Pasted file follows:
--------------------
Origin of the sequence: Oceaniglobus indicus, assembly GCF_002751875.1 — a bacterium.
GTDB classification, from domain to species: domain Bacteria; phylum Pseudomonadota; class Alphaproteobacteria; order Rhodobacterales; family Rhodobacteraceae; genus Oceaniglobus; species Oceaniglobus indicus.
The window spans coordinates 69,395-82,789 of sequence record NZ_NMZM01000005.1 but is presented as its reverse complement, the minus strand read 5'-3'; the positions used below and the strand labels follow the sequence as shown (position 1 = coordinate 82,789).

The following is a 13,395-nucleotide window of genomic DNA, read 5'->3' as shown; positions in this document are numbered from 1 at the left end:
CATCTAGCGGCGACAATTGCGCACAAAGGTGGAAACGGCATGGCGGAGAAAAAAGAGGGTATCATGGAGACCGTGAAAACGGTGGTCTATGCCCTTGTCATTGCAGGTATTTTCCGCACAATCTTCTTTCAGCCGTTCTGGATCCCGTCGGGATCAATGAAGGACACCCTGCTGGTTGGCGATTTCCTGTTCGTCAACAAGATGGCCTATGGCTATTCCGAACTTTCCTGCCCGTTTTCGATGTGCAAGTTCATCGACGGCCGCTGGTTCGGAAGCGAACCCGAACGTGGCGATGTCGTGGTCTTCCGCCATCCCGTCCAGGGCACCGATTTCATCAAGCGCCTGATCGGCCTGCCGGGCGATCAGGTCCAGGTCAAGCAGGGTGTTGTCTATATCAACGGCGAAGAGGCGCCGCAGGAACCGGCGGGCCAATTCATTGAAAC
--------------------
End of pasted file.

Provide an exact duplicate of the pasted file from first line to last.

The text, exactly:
Origin of the sequence: Oceaniglobus indicus, assembly GCF_002751875.1 — a bacterium.
GTDB classification, from domain to species: domain Bacteria; phylum Pseudomonadota; class Alphaproteobacteria; order Rhodobacterales; family Rhodobacteraceae; genus Oceaniglobus; species Oceaniglobus indicus.
The window spans coordinates 69,395-82,789 of sequence record NZ_NMZM01000005.1 but is presented as its reverse complement, the minus strand read 5'-3'; the positions used below and the strand labels follow the sequence as shown (position 1 = coordinate 82,789).

The following is a 13,395-nucleotide window of genomic DNA, read 5'->3' as shown; positions in this document are numbered from 1 at the left end:
CATCTAGCGGCGACAATTGCGCACAAAGGTGGAAACGGCATGGCGGAGAAAAAAGAGGGTATCATGGAGACCGTGAAAACGGTGGTCTATGCCCTTGTCATTGCAGGTATTTTCCGCACAATCTTCTTTCAGCCGTTCTGGATCCCGTCGGGATCAATGAAGGACACCCTGCTGGTTGGCGATTTCCTGTTCGTCAACAAGATGGCCTATGGCTATTCCGAACTTTCCTGCCCGTTTTCGATGTGCAAGTTCATCGACGGCCGCTGGTTCGGAAGCGAACCCGAACGTGGCGATGTCGTGGTCTTCCGCCATCCCGTCCAGGGCACCGATTTCATCAAGCGCCTGATCGGCCTGCCGGGCGATCAGGTCCAGGTCAAGCAGGGTGTTGTCTATATCAACGGCGAAGAGGCGCCGCAGGAACCGGCGGGCCAATTCATTGAAAC